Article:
Категория: Английский язык
Etymological Characteristics of the Modern English Lexicon
of the Modern English Lexicon
Lecture 5, 6
the 4th term
2. PLAN1 The basic stock of the English vocabulary and its
2 Reasons and ways of borrowings
3 Types of borrowings
4 Assimilation of borrowings
5 Types of assimilated words
3. 1 The Basic Stock of the English Vocabulary and its PeculiaritiesWhat is vocabulary?
The vocabulary of any language doesn’t remain
the same but changes constantly.
The vocabulary is an open system and the
number of words cannot be stated with
The term Etymology (from Greek) means the
study of the earliest forms of the word.
of its vocabulary “ [Joseph M. Williams
“Origins of the English Language”]
Percentage of borrowed words
• Explore 1,000 years of English in two minutes
6. “Basic Stock” or Word StockThe English basic stock has some peculiarities:
1 the simple morphemic structure of words and
highly developed semantic structure
ex. hand has more
than 20 meanings
Ex. hand (n.) [www.etymonline.com]
O.E. hond, hand "hand; side; power, control,
possession," from P.Gmc. *khanduz (cf. O.S.,
O.Fris., Du., Ger. hand, O.N. hönd, Goth.
8. Etymologically the basic stock of the English vocabulary falls into 3 layersa) words of the general Indo-European origin
b) words of the common Germanic origin
c) words of unknown origin
9. Indo-European Words1.
names of kingship;
names of phenomena of nature;
names of animals and birds (cat – Katz – кот);
parts of human body (nose – нос – nasus – Nase);
names of the most frequent actions (stand – stande –
6. adjectives naming concrete properties (red – rod –
rufus – рудый);
7. most of the numerals (two – duo – два);
8. some pronouns (I – ich – ego)
vocabularies of different groups of IndoEuropean languages.
Ex. dēor: "animal, beast." (OE),
Cf. Tier (G), dier (Dutch), djur (Swedish),
dyr (Norwegian and Danish)
11. Common Germanic WordsThey form the bulk of the most frequent elements used in any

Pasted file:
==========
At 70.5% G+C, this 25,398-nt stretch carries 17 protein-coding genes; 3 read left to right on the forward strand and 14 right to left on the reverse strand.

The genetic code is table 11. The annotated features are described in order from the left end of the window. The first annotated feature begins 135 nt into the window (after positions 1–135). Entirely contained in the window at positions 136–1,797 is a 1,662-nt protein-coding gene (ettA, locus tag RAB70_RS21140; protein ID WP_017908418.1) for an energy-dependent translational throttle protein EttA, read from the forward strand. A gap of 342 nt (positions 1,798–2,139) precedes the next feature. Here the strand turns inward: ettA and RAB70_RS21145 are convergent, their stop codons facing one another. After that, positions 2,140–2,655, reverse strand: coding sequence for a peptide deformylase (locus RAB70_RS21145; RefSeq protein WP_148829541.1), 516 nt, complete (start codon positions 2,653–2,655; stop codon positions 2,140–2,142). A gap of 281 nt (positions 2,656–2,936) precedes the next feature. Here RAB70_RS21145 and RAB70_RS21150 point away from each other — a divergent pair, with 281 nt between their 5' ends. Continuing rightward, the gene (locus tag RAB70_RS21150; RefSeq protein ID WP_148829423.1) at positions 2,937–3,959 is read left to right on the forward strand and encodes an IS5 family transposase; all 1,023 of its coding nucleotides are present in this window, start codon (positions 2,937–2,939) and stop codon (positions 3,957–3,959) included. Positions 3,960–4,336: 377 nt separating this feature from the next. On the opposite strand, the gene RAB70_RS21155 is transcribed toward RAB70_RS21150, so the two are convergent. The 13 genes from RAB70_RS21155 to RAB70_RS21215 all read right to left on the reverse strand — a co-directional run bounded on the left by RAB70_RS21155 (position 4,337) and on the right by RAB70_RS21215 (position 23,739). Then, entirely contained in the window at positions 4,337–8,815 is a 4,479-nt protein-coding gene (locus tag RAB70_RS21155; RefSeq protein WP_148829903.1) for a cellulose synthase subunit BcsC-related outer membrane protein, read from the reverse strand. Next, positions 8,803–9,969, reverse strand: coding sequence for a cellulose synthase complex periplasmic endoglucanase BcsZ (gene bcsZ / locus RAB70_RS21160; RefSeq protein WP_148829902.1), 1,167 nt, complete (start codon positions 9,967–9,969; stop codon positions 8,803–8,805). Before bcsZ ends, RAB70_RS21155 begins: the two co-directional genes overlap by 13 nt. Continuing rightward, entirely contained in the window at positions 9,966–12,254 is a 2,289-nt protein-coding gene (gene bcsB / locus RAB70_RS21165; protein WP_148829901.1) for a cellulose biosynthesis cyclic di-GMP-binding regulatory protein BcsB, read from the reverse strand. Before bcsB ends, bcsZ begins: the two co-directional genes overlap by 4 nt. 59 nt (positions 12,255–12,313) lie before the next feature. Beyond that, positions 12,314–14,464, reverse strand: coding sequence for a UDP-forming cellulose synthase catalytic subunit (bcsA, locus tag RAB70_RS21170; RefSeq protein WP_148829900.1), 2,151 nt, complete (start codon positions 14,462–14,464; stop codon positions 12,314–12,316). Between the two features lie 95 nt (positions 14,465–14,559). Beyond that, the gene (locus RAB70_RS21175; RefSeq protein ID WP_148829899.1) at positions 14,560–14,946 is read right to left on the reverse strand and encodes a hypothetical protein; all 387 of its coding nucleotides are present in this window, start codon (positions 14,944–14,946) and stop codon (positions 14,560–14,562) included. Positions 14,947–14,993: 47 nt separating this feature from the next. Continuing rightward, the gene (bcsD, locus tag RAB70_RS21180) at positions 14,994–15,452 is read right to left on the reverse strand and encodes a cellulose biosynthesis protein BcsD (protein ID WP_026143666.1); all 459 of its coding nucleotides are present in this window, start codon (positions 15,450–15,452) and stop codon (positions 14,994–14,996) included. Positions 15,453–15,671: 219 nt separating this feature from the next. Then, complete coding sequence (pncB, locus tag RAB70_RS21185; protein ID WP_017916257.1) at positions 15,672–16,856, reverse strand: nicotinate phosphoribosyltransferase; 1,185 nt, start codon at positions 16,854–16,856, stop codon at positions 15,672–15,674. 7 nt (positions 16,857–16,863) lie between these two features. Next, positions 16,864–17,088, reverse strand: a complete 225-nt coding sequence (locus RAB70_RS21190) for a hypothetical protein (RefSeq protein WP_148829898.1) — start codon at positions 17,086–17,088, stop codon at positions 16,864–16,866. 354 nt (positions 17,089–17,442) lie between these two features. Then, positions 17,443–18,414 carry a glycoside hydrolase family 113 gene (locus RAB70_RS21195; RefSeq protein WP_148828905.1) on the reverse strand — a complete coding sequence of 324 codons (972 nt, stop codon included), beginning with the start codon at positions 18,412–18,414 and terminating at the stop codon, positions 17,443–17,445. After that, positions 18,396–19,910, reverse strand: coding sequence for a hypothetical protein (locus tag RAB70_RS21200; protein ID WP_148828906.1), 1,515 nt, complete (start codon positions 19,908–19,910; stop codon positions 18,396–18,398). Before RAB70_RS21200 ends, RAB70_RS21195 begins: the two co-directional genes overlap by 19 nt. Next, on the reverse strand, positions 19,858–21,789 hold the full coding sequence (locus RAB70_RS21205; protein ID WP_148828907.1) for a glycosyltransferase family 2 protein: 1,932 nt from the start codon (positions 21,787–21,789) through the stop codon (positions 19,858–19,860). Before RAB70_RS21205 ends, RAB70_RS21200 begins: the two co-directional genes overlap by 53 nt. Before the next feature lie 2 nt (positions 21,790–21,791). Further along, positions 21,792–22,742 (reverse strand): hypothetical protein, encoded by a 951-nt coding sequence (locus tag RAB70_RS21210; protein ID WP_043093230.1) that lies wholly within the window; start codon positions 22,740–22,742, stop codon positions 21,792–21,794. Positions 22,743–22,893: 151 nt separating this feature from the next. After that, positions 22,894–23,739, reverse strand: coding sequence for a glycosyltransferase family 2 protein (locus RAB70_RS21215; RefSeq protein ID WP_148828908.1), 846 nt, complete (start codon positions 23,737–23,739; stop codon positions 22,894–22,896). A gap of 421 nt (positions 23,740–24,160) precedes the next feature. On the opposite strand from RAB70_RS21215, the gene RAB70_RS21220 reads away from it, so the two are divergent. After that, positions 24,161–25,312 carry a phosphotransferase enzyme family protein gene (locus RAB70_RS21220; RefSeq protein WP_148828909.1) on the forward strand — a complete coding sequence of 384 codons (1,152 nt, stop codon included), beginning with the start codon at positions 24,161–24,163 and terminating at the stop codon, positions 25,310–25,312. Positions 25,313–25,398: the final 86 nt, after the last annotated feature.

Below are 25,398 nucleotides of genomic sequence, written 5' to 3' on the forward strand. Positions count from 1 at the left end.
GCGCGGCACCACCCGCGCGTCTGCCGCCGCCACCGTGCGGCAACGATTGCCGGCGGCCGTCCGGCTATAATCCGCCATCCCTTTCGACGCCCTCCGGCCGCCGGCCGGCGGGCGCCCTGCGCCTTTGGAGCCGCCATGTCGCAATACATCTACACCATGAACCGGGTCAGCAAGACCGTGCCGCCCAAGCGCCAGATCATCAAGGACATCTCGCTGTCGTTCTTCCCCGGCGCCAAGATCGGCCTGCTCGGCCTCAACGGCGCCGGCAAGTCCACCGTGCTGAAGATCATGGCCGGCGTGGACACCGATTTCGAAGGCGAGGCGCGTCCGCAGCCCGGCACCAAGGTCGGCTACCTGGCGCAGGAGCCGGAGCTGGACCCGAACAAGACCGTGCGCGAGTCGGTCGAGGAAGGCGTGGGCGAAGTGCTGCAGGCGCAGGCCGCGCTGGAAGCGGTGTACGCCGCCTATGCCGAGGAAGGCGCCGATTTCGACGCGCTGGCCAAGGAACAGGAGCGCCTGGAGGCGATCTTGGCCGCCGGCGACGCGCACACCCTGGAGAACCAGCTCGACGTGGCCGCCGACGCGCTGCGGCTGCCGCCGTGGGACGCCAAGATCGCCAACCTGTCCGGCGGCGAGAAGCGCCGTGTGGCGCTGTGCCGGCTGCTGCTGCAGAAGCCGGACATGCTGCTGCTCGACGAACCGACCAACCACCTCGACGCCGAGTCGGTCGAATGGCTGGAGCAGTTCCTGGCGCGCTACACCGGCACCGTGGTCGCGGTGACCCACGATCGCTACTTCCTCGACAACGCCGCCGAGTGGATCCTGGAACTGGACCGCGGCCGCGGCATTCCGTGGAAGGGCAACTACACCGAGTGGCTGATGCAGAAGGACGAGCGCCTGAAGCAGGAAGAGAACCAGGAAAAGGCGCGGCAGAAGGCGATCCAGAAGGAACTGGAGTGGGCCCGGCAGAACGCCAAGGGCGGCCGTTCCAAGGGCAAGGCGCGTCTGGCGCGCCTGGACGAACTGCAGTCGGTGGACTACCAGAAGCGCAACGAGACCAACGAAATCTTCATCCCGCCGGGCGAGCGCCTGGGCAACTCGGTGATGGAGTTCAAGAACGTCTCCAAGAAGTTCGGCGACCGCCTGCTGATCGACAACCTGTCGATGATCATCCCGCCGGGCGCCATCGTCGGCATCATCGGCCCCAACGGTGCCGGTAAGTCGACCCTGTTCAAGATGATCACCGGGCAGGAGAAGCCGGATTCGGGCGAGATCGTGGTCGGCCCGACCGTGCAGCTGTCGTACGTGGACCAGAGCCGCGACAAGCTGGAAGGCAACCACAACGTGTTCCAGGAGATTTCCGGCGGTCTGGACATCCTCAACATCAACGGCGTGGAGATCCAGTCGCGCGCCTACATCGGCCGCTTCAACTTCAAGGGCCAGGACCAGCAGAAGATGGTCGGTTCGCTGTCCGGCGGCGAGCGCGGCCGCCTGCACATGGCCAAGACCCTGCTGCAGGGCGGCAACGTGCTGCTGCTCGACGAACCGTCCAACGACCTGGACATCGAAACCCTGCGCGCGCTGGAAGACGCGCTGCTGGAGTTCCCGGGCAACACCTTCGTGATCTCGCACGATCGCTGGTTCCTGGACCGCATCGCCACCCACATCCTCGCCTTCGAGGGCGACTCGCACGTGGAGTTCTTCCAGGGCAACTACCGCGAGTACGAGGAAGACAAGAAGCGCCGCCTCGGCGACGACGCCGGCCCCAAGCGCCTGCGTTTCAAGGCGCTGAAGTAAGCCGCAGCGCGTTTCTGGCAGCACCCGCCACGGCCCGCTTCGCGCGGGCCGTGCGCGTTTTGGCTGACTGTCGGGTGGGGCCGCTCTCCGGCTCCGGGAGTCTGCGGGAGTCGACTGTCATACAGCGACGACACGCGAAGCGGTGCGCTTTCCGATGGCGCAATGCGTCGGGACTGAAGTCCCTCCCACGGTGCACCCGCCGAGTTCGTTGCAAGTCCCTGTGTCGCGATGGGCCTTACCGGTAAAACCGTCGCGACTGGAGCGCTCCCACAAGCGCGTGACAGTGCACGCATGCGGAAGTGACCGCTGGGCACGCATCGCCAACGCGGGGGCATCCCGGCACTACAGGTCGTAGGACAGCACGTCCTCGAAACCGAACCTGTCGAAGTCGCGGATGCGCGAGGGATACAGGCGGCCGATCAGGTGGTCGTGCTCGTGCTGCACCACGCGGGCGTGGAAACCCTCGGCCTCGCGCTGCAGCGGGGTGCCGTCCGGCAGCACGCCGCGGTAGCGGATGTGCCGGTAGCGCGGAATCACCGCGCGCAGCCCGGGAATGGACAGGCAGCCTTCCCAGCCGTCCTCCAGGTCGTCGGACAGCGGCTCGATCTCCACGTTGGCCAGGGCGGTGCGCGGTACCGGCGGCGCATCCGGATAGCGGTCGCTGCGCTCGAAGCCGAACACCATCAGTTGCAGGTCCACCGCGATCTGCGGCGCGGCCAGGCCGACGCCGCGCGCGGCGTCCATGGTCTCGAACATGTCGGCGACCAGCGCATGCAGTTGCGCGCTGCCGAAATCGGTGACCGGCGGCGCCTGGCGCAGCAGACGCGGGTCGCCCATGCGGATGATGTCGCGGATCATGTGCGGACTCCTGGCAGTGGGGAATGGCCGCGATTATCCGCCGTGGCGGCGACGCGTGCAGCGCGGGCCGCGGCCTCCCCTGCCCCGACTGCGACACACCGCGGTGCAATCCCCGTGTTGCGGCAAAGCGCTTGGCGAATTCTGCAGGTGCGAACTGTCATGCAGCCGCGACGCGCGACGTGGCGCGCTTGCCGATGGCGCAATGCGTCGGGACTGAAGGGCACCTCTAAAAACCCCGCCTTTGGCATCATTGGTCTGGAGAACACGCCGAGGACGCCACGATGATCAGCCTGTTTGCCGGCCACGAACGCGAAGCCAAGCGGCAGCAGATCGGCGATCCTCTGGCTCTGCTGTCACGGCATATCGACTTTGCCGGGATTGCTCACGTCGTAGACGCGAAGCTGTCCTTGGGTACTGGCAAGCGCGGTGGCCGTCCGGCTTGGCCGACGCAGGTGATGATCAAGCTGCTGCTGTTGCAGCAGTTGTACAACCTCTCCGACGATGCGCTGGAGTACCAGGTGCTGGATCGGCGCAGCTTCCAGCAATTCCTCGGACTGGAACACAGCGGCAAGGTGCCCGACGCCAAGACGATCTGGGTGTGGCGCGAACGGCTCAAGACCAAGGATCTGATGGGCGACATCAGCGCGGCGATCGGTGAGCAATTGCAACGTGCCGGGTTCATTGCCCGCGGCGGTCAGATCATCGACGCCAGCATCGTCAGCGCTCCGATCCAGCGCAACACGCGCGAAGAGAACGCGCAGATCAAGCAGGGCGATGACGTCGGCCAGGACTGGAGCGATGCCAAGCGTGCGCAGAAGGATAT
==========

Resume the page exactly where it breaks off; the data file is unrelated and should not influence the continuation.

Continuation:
style of speech. Their most characteristic features are: a
wide range of lexical and grammatical valency, high
frequency value and a developed polysemy; they are often
monosyllabic, show great word-building power and enter a
number of set expressions.
1. parts of the human body (head, hand, arm, finger, bone);
2. animals (bear, fox, calf);
3. plants (oak, fir, grass);
4. natural phenomena (rain, frost);
5. seasons of the year (winter, spring, summer);
6. landscape features (sea, land).
12. Unknown Originbuy – byegan only Germanic origin, not found
outside Germanic lgs;
girl - gyrle "child" (of either sex);
lady - from O.E. hlæfdige "mistress of a
household, wife of a lord," lit. "one who
kneads bread," from hlaf "bread" (see loaf) + dige "maid";
horse - O.E. hors
13. 2 Reasons and Ways of BorrowingsBorrowing is
1) resorting to the word-stock of other languages
for words to express new concepts, to further
differentiate the existing concepts and to name
new objects, etc. (process);
2) a loan word, borrowed word – a word taken
over from another language and modified in
phonemic shape, spelling, paradigm or meaning
according to the standards of the English
language (result) .
14. There are different reasons for borrowing words: linguistic and extralinguisticExtralinguistic (historic) reasons include
wars and conquest and peaceful contacts
Auto-machine gun Maxim
was named after its
creator sir Hiram
15. Extralinguistic (historic) reasons• Culture
• so on
filetto (It) - filet (Fr) - fillet
sciampagna (It) - champagne
(Fr) - champaign (En)
frangia (It) - frange (Fr) - fringe
(origin. on tents, now a type
of haircut) (En)
16. Linguistic reasons1) a gap in vocabulary - the words were borrowed together
with the notions which they denoted.
EG: potato, tomato were borrowed from Spanish, when these
vegetables were brought to the British island.
Balaclava - "woolen head covering," especially worn by soldiers
Evidently named for village near Sebastopol, Russia, site of a
battle Oct. 25, 1854, in the Crimean War. But the term
(originally Balaclava helmet) does not appear before 1881
and seems to have come into widespread use in the Boer